A Hymn for the Lost

March 31, 2009 § 6 Comments


Mysteries in the Washoe County Coroner’s Office

The first person on the list is a fisherman. Perhaps his name was Don, it was tattooed on his left arm. He was still wearing his waders when they pulled him out of the Truckee River thirty years ago this July. You think someone would have missed him. You know, at work, near the vending machines. “You know Don went fishing up near Reno, but he still isn’t back yet. I wonder what’s up with that.” You think that somewhere there would be a house where the newspapers were piling up, or a car found abandoned along the river, with the billfold locked in the glove compartment. You would think in all this time that someone would have come looking for Don.

Instead, as the oldest case, he heads the list of 42 sets of unidentified remains in the care of the Washoe County Coroner’s office in Reno, Nevada. Sometimes there isn’t much to a set of remains: the upper part of a skull, maybe a complete skull and tibia. Still, those were enough for a forensic anthropologist to determine that the former was a young man, somewhere between 16 and 24; and the latter a Caucasian man less than 35, who stood about five foot nine. Sometimes the remains are considerably more than a skeleton. Sometimes it’s the body of someone so recently deceased you can almost hear their soul departing. Sometimes there are plenty of answers, just not the most profound one: Who?

Amazing Grace, how sweet the sound, That saved a wretch like me. I once was lost but now am found, Was blind, but now I see.

Northern Nevada is God-forsaken. Interstate 80 arcs across the top half of the state, passing through one of the emptiest places there is. This is not to say there isn’t beauty there, because the Sierras can be breath-taking, and there is certain poetry to the wide, wide expanse of the great basin. But on the whole it is mile after mile after mile of nothing. Most of Nevada is owned by the Federal government (don’t ask why), and it has long been known as the state of easy divorce and even easier weddings. Gambling is legal throughout the state; and in half of the 16 counties, so is prostitution. There are 2.6 million residents, and all but fifteen percent of them live in Reno or Las Vegas. The rest of the state is the sort of place where someone might go to be lost.

Perhaps that’s what happened to the thin young man with long black hair who rode his bicycle to a quiet industrial neighborhood in Sparks, and died there of a morphine overdose sometime in September of 2001, while the rest of the country could not stop thinking about the World Trade Center, could not stop talking about their grief.

Or perhaps the middle-aged man, who a few days after Christmas shot himself out in the desolation of rural Washoe County, his 9mm pistol in the sand beside him. Or the little old man, “elderly,” the report says, whose bones were found a few miles outside of Goldfield, once a boom town, now just another tiny place in the desert, somewhere between Death Valley and the Nevada Test Site. Where was he going? Where did he come from?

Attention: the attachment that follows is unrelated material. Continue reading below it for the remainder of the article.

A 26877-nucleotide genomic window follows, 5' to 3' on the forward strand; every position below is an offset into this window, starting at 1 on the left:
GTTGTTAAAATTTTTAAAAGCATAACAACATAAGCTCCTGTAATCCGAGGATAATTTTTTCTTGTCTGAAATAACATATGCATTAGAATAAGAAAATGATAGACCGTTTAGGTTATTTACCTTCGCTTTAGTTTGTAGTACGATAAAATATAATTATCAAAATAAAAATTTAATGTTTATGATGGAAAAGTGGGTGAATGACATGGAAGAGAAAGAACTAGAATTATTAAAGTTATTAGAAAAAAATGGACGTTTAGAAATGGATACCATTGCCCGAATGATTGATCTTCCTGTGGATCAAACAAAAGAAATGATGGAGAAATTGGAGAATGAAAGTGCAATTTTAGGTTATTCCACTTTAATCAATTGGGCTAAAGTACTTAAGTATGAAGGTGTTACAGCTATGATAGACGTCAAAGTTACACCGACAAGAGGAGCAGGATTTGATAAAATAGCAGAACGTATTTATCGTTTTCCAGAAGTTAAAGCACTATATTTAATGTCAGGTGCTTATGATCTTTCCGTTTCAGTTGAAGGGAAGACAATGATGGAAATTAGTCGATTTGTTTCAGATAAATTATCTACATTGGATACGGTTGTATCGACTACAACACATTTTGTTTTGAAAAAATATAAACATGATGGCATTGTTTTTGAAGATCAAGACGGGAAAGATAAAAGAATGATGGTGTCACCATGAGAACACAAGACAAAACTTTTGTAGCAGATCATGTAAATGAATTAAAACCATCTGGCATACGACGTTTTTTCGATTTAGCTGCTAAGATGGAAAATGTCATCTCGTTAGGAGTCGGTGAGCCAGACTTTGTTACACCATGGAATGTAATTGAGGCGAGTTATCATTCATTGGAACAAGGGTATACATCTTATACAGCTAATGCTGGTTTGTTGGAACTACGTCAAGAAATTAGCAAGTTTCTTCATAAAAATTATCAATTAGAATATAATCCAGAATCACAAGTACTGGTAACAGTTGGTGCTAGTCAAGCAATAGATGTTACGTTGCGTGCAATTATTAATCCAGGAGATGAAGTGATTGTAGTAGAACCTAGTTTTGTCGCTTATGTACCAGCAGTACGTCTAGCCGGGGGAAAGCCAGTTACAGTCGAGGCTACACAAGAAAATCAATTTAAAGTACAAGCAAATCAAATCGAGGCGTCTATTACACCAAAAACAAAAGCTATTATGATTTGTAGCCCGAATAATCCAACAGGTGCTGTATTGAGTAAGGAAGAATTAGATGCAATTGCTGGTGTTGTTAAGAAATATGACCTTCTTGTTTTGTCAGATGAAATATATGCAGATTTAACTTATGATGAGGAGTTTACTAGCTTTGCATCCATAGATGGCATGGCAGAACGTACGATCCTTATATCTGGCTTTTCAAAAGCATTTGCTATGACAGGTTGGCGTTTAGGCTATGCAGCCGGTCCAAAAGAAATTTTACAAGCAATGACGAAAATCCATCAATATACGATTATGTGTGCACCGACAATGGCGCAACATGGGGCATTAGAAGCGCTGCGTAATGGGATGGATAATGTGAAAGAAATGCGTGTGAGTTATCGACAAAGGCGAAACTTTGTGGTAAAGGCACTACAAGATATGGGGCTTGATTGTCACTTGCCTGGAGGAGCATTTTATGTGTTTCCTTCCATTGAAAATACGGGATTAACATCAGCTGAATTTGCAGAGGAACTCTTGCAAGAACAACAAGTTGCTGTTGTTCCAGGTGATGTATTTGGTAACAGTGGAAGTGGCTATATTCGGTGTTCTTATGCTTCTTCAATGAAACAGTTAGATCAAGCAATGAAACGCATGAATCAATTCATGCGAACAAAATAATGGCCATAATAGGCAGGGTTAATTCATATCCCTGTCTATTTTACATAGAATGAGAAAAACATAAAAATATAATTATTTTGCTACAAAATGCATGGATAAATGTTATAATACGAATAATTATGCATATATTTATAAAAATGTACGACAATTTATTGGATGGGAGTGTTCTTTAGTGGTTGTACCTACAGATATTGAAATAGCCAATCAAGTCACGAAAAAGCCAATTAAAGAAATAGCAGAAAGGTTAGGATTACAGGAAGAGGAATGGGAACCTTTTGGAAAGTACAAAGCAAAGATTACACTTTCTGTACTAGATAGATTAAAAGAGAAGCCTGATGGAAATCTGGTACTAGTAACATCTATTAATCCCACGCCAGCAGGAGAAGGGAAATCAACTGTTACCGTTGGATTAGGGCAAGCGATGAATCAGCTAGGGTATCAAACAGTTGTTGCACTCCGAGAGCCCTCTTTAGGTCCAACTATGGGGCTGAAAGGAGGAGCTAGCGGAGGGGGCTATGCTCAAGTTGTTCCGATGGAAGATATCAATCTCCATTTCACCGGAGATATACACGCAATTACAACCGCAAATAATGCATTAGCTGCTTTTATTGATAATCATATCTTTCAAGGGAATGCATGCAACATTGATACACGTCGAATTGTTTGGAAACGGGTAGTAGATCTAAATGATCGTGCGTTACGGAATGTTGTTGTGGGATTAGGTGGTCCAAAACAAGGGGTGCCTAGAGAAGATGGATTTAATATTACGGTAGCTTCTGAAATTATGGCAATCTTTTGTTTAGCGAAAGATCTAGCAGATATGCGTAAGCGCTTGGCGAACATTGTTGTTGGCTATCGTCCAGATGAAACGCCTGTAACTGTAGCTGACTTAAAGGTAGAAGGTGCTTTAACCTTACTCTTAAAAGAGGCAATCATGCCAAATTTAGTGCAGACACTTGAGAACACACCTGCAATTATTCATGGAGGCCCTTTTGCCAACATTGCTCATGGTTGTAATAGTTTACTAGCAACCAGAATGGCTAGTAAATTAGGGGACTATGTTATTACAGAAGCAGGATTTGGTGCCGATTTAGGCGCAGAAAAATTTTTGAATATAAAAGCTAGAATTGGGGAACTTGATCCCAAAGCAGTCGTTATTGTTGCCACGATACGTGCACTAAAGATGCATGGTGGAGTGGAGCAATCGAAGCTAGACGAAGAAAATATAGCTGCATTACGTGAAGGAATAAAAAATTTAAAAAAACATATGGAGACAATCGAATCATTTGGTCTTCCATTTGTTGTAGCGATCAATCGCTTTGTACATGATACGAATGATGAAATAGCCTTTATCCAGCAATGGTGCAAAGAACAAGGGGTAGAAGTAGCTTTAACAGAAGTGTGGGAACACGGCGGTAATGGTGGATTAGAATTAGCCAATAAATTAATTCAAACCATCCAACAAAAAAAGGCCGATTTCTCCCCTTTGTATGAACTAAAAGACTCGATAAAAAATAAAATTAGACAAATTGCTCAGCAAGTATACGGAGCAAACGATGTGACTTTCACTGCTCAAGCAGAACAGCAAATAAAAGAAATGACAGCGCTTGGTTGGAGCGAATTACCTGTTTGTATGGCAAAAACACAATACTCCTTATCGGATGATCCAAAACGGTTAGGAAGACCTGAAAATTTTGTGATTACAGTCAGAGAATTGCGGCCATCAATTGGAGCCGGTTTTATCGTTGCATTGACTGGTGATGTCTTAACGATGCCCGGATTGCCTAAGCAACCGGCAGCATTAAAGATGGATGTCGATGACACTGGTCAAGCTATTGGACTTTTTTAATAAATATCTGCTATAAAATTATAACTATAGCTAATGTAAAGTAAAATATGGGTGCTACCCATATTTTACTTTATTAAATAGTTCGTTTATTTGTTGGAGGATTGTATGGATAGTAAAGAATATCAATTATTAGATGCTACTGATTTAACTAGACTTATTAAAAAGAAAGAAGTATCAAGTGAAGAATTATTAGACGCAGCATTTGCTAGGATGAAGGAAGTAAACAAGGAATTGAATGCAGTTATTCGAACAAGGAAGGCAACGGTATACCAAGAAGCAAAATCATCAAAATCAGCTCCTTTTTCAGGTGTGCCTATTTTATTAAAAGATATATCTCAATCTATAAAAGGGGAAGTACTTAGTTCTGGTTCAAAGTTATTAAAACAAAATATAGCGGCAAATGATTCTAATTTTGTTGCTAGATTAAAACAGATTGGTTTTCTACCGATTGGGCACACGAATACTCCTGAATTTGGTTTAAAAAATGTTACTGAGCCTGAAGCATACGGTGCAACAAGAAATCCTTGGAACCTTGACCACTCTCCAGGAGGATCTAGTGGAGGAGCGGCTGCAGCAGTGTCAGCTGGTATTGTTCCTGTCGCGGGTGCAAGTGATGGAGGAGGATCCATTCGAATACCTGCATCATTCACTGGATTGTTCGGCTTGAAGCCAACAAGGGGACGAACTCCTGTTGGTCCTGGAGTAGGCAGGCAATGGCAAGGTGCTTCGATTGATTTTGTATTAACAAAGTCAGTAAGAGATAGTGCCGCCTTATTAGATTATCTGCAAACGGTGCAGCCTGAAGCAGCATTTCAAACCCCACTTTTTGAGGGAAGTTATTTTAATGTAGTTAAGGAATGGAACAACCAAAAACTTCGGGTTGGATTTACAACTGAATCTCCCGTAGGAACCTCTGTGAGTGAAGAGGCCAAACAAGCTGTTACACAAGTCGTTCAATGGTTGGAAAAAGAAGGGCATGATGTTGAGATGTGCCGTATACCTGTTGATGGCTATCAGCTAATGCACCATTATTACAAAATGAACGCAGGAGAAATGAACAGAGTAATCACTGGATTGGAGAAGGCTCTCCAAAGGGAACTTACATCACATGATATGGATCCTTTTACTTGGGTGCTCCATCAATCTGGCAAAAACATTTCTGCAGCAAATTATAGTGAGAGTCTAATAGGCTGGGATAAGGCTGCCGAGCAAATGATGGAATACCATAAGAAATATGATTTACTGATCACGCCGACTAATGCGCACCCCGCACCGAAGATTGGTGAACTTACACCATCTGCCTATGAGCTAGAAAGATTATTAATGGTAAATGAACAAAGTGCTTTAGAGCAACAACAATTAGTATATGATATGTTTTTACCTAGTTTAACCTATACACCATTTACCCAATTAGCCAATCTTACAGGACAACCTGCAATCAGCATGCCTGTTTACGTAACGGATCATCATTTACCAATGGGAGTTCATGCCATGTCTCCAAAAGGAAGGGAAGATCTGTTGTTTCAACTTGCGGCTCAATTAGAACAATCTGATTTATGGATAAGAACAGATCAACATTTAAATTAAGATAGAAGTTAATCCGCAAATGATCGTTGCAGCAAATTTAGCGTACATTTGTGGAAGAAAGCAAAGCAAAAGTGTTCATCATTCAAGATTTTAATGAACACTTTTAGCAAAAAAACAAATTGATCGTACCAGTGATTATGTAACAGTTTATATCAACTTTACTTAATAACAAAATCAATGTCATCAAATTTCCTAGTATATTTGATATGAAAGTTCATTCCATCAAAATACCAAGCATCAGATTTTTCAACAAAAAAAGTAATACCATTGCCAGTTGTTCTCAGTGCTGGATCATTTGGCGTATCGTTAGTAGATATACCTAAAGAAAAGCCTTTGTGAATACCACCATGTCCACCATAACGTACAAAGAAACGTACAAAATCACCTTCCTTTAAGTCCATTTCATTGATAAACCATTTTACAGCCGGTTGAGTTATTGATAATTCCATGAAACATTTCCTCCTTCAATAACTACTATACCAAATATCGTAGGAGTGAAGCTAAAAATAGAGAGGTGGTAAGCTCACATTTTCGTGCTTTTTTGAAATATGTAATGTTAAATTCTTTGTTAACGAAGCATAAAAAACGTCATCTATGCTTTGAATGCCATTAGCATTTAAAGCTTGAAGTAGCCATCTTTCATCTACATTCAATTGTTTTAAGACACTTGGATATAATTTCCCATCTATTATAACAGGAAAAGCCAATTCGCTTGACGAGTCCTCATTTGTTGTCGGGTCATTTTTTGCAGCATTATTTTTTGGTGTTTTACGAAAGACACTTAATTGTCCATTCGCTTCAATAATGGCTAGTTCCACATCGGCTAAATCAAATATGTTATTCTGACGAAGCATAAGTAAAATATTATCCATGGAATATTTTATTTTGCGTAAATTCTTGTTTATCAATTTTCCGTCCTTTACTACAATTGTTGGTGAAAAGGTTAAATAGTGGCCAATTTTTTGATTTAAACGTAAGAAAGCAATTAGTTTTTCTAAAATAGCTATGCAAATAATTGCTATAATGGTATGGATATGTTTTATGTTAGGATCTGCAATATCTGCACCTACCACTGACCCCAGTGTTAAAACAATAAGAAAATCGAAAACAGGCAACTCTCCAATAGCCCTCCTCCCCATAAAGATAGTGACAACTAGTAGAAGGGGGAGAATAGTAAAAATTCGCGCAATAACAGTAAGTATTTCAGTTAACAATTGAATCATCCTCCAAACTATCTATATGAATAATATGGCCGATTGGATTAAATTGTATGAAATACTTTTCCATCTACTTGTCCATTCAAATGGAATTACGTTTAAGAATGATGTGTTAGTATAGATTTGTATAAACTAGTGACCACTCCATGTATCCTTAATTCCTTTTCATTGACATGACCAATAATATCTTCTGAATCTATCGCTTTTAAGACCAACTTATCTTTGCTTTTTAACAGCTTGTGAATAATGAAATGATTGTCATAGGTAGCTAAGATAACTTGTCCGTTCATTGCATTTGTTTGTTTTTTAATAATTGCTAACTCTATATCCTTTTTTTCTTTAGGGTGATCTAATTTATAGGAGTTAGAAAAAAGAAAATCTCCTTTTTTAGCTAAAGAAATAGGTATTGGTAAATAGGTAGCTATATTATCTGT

The Washoe County Coroner’s office has examined each of these 42 sets of unidentified remains, but they didn’t all come from the one county. They came from all across the northern half of the state, and even across the border, over the Donner Pass and into Truckee, California. They are under the jurisdiction of 19 separate agencies, including county sheriffs, city police departments, the Nevada Department of Investigation, the FBI and the Bureau of Indian Affairs. The remains have come from as far south as Tonopah, as far east as just this side of the Utah border. It would seem fair to say that if you die in Nevada, suddenly or mysteriously, and you are not in Las Vegas that you may well end up on the table of Dr. Ellen Clark, or Dr. Katherine Raven the Washoe County medical examiners.


Of the 42 unnamed decedents, 35 of them are male. Thirty-three are white. 15 died in a manner that has been undetermined, seven died accidentally, ten were murdered, nine killed themselves and two died of heart disease; one of those a 50-year old toothless white man crossing the street in Reno. The other was young man, in his twenties. Nearly six feet tall, he weighed only 111 pounds and wore his brown hair close cropped. His body was found near the railroad tracks outside of Wendover, where he’d been observed wandering the day before. When he was found, on September 4, 2001 he was wearing only soiled briefs. Somewhere, somebody is wondering what happened to him.

Some of the circumstances of these deaths are depressingly commonplace: the body of a newborn baby girl found in February 1982 at a dam at Lake Tahoe; young men murdered and buried in shallow graves; a black man near Floriston, CA (January 1984); a man of undetermined race one mile west of Gyser Ranch (July 1988); a white man two miles north of the Interstate 80 Jessup exit, Nevada (April 1996). In March 1992, the Nevada Highway Patrol got an anonymous tip that led them to a grave east of Highway 338 in Lyon County, Nevada. There they found the body of a man with reddish hair, somewhere between 35 and 50, six feet tall. Rural Lyon county is something beyond rural. Without the telephone call, the body never would have been found. If only the caller had thought to leave the victim’s name, too.